It all comes down to trying to reclaim that much-needed “me time,” he explained: “The desire to gain a level of personal freedom drives a desire to stay awake beyond a time that will provide an optimal level of sleep.”
“Factors that contribute [to bedtime procrastination] are working hours, often elevated to 12 hours and beyond, workplace expectations to be available outside of hours, and overtime to be worked. Modern working patterns and technologies are blurring boundaries between work and domestic lives, giving rise to a feeling of living at work. Peer pressure to achieve, self-learn, have valuable hobbies, and practice well-being can all drive behavior that eats into a sleep schedule.”
– Lee Chambers
The “revenge” aspect of bedtime procrastination comes almost as an act of rebellion against ever-increasing demands at work and at home, which leave many of us little time or energy to invest in leisure activities.
The COVID-19 pandemic and ensuing local and national restrictions have made matters worse by blurring the boundaries between home and office, blocking parents’ and caregivers’ access to daycare, schools, and their support networks, and forcing students to study from home.
While anyone can engage in bedtime sleep procrastination, some people may be more likely than others to delay going to bed.
According to Makin, “[i]t appears that women and students are most [likely]” to engage in bedtime procrastination.
This is also the conclusion reached by the authors of a 2019 study in a Polish population. The study indicates that “the chance of severe bedtime procrastination is more than twice as high for females than for males.”
Moreover, they write that “[d]ifferences between the sexes in delaying sleep already appear in schoolchildren.”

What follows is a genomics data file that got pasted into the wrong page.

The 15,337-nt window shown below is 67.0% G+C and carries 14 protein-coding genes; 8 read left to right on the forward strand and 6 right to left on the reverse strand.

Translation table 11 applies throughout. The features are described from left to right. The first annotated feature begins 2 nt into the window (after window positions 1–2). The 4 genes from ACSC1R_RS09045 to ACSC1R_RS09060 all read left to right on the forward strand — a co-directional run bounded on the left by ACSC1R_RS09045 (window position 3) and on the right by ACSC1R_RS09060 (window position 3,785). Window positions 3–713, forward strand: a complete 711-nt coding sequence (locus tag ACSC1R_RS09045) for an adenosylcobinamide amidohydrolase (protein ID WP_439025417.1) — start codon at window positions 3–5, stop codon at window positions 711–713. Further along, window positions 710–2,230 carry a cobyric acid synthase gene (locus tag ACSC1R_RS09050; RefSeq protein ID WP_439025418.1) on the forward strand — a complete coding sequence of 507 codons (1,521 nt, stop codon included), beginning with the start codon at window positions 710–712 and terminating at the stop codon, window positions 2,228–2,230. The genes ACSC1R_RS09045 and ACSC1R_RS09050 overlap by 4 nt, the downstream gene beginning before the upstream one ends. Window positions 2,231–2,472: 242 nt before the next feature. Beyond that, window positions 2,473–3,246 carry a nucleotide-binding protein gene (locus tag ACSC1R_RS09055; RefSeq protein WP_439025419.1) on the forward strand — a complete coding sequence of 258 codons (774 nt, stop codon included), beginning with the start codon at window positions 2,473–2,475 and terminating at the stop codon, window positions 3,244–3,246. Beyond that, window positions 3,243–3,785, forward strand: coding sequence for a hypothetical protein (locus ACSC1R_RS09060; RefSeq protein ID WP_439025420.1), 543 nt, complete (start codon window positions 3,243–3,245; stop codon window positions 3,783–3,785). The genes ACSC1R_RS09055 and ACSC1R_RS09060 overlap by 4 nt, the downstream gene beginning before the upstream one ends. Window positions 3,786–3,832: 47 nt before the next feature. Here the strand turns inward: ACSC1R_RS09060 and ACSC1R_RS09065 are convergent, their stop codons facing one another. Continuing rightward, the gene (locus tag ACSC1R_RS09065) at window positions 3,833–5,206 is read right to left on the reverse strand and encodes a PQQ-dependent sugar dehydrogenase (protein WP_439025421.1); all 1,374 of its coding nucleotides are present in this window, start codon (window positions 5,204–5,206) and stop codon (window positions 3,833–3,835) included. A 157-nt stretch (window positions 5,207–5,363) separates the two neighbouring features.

Although this study does not explain why women may be more likely to go to bed late, it is possible to make some inferences based on other available information.
An American Psychological Association survey from 2010, for example, noted that women are more likely than men to report that they experience significant stress.
The data revealed that “[w]omen are more likely to report physical and emotional symptoms of stress than men,” including headaches, feeling that they were about to cry, or having an upset stomach.
This may come as no surprise given women’s demonstrable time poverty — the amount of unpaid work they engage in, often as primary caretakers of children and older family members.
When it comes to bedtime procrastination, though, Chambers also notes that there appears to be an age gap, with younger Millenials and Generation Z-ers being more likely to engage in this behavior.
“In my professional experience, this [behavior] presents most often in late Millennials and Gen Z’s in high-pressure positions with ambitious goals and career objectives,” Chambers told MNT.
Why? He explained that “[t]heir behaviors are, in a way, a rebellion against the organizational cultures they are trying to navigate, and they are often aware of just how pivotal sleep is to health and performance.”
Many studies have shown that lack of sufficient, good quality (uninterrupted) sleep is crucial for maintaining both physical and mental health.
Researchers have tied sleep not just to our ability to focus on work and being productive but also to mood regulation, weight gain, cardiovascular health, and inflammation, among others.
“Sleep deprivation, reduced decision-making capacities, and challenges with [cognitive performance] are all potential negative effects of sleep procrastination,” Makin told MNT.
We asked her if bedtime procrastination could have any positive effects:
“The only positive with revenge sleep procrastination is that there’s a false appearance that you have more control over your life. This is very reinforcing and will entice you to continue this behavior, even though the risks outweigh the rewards. There is no genuine positive effect to reducing the quality and time of your sleep. Consistent and good quality sleep is…